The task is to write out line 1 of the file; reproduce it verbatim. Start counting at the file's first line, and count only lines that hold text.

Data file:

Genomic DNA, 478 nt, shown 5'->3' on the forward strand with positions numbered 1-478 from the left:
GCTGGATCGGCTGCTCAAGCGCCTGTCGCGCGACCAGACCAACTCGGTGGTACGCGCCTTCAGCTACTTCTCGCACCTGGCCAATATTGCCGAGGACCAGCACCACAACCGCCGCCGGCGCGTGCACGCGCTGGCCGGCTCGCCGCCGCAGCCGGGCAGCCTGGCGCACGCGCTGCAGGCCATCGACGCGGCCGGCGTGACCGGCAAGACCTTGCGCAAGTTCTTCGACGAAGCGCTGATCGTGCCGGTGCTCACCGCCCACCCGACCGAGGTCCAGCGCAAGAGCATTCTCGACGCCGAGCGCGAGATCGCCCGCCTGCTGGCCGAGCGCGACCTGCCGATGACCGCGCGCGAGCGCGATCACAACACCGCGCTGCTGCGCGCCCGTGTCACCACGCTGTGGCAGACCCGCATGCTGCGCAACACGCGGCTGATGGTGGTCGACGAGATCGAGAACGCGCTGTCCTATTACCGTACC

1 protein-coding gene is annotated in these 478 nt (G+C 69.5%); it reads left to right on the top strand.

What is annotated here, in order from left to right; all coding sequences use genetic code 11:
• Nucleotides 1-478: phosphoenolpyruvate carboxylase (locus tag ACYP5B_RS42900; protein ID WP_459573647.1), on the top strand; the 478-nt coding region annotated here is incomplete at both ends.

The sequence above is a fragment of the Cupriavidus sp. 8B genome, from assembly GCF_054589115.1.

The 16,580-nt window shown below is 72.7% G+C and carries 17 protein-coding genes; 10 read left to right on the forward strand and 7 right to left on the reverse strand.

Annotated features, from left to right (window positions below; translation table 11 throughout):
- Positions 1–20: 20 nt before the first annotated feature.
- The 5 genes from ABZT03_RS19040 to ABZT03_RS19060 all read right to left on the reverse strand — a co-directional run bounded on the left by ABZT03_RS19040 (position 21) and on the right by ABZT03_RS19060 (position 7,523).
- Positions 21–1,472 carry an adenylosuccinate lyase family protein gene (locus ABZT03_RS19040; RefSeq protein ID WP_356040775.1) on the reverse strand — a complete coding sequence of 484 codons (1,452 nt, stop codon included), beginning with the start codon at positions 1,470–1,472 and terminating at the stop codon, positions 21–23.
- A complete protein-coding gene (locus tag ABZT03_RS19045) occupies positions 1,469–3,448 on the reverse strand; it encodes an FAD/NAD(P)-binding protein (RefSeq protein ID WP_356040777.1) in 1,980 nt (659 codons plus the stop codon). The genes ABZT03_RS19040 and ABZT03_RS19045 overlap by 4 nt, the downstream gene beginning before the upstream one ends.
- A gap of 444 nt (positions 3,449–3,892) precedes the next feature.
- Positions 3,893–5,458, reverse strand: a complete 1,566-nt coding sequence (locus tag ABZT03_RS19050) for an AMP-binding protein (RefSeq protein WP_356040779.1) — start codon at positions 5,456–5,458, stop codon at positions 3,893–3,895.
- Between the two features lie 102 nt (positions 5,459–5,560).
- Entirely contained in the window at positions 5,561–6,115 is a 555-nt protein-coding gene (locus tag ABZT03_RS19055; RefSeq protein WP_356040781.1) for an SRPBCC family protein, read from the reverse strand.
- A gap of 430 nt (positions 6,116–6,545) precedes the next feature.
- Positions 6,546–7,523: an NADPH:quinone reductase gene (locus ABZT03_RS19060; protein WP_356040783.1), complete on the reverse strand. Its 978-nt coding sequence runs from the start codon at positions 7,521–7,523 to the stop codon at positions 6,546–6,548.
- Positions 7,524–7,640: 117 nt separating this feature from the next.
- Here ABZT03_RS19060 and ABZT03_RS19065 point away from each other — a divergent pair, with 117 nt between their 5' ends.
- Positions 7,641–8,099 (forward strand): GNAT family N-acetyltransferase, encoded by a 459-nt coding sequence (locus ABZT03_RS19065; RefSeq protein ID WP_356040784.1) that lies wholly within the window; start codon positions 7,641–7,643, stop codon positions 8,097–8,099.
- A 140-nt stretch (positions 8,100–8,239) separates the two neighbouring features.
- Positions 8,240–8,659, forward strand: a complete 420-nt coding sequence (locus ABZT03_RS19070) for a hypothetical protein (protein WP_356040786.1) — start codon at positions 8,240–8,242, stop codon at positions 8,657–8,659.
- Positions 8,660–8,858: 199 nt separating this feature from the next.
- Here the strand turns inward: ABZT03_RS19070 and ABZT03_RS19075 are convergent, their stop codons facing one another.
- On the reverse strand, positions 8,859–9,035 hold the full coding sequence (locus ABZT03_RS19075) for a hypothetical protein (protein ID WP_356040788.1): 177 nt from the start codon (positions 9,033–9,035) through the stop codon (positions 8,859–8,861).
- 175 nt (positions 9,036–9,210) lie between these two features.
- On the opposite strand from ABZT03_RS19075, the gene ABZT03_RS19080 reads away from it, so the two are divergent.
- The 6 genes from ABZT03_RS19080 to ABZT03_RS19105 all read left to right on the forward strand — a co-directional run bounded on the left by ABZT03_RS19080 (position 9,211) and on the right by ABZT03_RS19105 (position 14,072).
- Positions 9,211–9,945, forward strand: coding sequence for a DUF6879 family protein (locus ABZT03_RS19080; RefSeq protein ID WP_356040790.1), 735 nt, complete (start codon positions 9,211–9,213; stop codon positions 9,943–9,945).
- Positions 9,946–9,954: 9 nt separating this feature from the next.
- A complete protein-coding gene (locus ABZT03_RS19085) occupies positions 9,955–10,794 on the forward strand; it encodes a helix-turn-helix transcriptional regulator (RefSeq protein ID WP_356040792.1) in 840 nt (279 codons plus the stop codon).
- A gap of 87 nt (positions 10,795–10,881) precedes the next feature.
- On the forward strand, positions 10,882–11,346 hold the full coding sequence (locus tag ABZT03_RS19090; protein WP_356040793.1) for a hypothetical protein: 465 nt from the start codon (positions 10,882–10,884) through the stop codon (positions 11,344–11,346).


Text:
Genomic DNA, 478 nt, shown 5'->3' on the forward strand with positions numbered 1-478 from the left: